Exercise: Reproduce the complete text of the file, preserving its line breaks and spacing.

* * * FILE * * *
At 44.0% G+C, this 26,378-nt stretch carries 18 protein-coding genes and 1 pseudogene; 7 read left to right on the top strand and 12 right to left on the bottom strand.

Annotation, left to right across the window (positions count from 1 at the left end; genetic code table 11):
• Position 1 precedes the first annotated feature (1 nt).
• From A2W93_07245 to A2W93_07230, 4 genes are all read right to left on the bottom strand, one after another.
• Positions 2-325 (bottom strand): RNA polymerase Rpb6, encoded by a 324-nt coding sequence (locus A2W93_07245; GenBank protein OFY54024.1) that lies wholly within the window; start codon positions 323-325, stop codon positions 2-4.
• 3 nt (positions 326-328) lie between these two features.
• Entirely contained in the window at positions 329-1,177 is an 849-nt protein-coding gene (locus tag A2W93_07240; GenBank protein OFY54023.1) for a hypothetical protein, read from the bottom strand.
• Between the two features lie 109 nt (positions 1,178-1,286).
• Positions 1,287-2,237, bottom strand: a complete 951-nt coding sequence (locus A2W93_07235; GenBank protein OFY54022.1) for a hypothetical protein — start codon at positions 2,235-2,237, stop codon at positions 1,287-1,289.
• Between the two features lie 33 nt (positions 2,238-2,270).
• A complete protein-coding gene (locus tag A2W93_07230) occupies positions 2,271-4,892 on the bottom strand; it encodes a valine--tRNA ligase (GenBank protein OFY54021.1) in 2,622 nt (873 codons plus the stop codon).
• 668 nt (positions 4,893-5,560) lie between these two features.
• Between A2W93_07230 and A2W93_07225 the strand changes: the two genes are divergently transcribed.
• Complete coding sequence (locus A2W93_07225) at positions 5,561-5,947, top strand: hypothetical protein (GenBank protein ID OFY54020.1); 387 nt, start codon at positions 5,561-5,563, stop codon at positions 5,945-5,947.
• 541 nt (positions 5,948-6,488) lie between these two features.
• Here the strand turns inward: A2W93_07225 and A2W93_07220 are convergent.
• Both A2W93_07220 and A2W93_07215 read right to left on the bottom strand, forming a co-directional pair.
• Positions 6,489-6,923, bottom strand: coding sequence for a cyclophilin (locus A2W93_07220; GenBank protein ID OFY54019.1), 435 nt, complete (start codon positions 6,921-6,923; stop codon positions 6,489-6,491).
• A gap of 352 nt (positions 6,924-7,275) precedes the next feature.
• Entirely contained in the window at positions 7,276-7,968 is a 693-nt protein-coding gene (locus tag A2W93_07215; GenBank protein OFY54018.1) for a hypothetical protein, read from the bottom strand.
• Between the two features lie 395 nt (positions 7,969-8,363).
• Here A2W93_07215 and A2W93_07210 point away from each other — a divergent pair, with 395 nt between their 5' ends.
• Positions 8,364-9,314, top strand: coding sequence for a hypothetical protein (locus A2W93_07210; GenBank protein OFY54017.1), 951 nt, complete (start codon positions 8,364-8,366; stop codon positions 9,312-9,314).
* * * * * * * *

At 44.0% G+C, this 26,378-nt stretch carries 18 protein-coding genes and 1 pseudogene; 7 read left to right on the top strand and 12 right to left on the bottom strand.

Annotation, left to right across the window (positions count from 1 at the left end; genetic code table 11):
• Position 1 precedes the first annotated feature (1 nt).
• From A2W93_07245 to A2W93_07230, 4 genes are all read right to left on the bottom strand, one after another.
• Positions 2-325 (bottom strand): RNA polymerase Rpb6, encoded by a 324-nt coding sequence (locus A2W93_07245; GenBank protein OFY54024.1) that lies wholly within the window; start codon positions 323-325, stop codon positions 2-4.
• 3 nt (positions 326-328) lie between these two features.
• Entirely contained in the window at positions 329-1,177 is an 849-nt protein-coding gene (locus tag A2W93_07240; GenBank protein OFY54023.1) for a hypothetical protein, read from the bottom strand.
• Between the two features lie 109 nt (positions 1,178-1,286).
• Positions 1,287-2,237, bottom strand: a complete 951-nt coding sequence (locus A2W93_07235; GenBank protein OFY54022.1) for a hypothetical protein — start codon at positions 2,235-2,237, stop codon at positions 1,287-1,289.
• Between the two features lie 33 nt (positions 2,238-2,270).
• A complete protein-coding gene (locus tag A2W93_07230) occupies positions 2,271-4,892 on the bottom strand; it encodes a valine--tRNA ligase (GenBank protein OFY54021.1) in 2,622 nt (873 codons plus the stop codon).
• 668 nt (positions 4,893-5,560) lie between these two features.
• Between A2W93_07230 and A2W93_07225 the strand changes: the two genes are divergently transcribed.
• Complete coding sequence (locus A2W93_07225) at positions 5,561-5,947, top strand: hypothetical protein (GenBank protein ID OFY54020.1); 387 nt, start codon at positions 5,561-5,563, stop codon at positions 5,945-5,947.
• 541 nt (positions 5,948-6,488) lie between these two features.
• Here the strand turns inward: A2W93_07225 and A2W93_07220 are convergent.
• Both A2W93_07220 and A2W93_07215 read right to left on the bottom strand, forming a co-directional pair.
• Positions 6,489-6,923, bottom strand: coding sequence for a cyclophilin (locus A2W93_07220; GenBank protein ID OFY54019.1), 435 nt, complete (start codon positions 6,921-6,923; stop codon positions 6,489-6,491).
• A gap of 352 nt (positions 6,924-7,275) precedes the next feature.
• Entirely contained in the window at positions 7,276-7,968 is a 693-nt protein-coding gene (locus tag A2W93_07215; GenBank protein OFY54018.1) for a hypothetical protein, read from the bottom strand.
• Between the two features lie 395 nt (positions 7,969-8,363).
• Here A2W93_07215 and A2W93_07210 point away from each other — a divergent pair, with 395 nt between their 5' ends.
• Positions 8,364-9,314, top strand: coding sequence for a hypothetical protein (locus A2W93_07210; GenBank protein OFY54017.1), 951 nt, complete (start codon positions 8,364-8,366; stop codon positions 9,312-9,314).